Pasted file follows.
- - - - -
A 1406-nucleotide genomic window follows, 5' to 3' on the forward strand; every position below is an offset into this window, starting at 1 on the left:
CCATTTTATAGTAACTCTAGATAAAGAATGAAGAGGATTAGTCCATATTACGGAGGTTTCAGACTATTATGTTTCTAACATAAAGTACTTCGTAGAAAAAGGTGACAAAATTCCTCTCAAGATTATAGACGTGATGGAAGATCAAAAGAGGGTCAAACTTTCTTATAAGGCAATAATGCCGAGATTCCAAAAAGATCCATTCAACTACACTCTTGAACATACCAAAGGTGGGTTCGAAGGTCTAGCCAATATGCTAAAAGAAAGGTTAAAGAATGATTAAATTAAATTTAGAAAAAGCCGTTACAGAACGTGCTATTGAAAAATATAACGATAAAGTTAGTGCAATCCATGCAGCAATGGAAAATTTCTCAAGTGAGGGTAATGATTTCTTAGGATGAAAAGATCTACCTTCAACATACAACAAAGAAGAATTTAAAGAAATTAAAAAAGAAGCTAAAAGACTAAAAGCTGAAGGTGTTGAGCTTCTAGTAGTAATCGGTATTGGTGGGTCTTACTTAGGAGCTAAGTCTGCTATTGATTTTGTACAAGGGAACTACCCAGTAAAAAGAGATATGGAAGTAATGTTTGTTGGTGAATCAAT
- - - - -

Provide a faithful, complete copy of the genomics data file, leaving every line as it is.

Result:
A 1406-nucleotide genomic window follows, 5' to 3' on the forward strand; every position below is an offset into this window, starting at 1 on the left:
CCATTTTATAGTAACTCTAGATAAAGAATGAAGAGGATTAGTCCATATTACGGAGGTTTCAGACTATTATGTTTCTAACATAAAGTACTTCGTAGAAAAAGGTGACAAAATTCCTCTCAAGATTATAGACGTGATGGAAGATCAAAAGAGGGTCAAACTTTCTTATAAGGCAATAATGCCGAGATTCCAAAAAGATCCATTCAACTACACTCTTGAACATACCAAAGGTGGGTTCGAAGGTCTAGCCAATATGCTAAAAGAAAGGTTAAAGAATGATTAAATTAAATTTAGAAAAAGCCGTTACAGAACGTGCTATTGAAAAATATAACGATAAAGTTAGTGCAATCCATGCAGCAATGGAAAATTTCTCAAGTGAGGGTAATGATTTCTTAGGATGAAAAGATCTACCTTCAACATACAACAAAGAAGAATTTAAAGAAATTAAAAAAGAAGCTAAAAGACTAAAAGCTGAAGGTGTTGAGCTTCTAGTAGTAATCGGTATTGGTGGGTCTTACTTAGGAGCTAAGTCTGCTATTGATTTTGTACAAGGGAACTACCCAGTAAAAAGAGATATGGAAGTAATGTTTGTTGGTGAATCAAT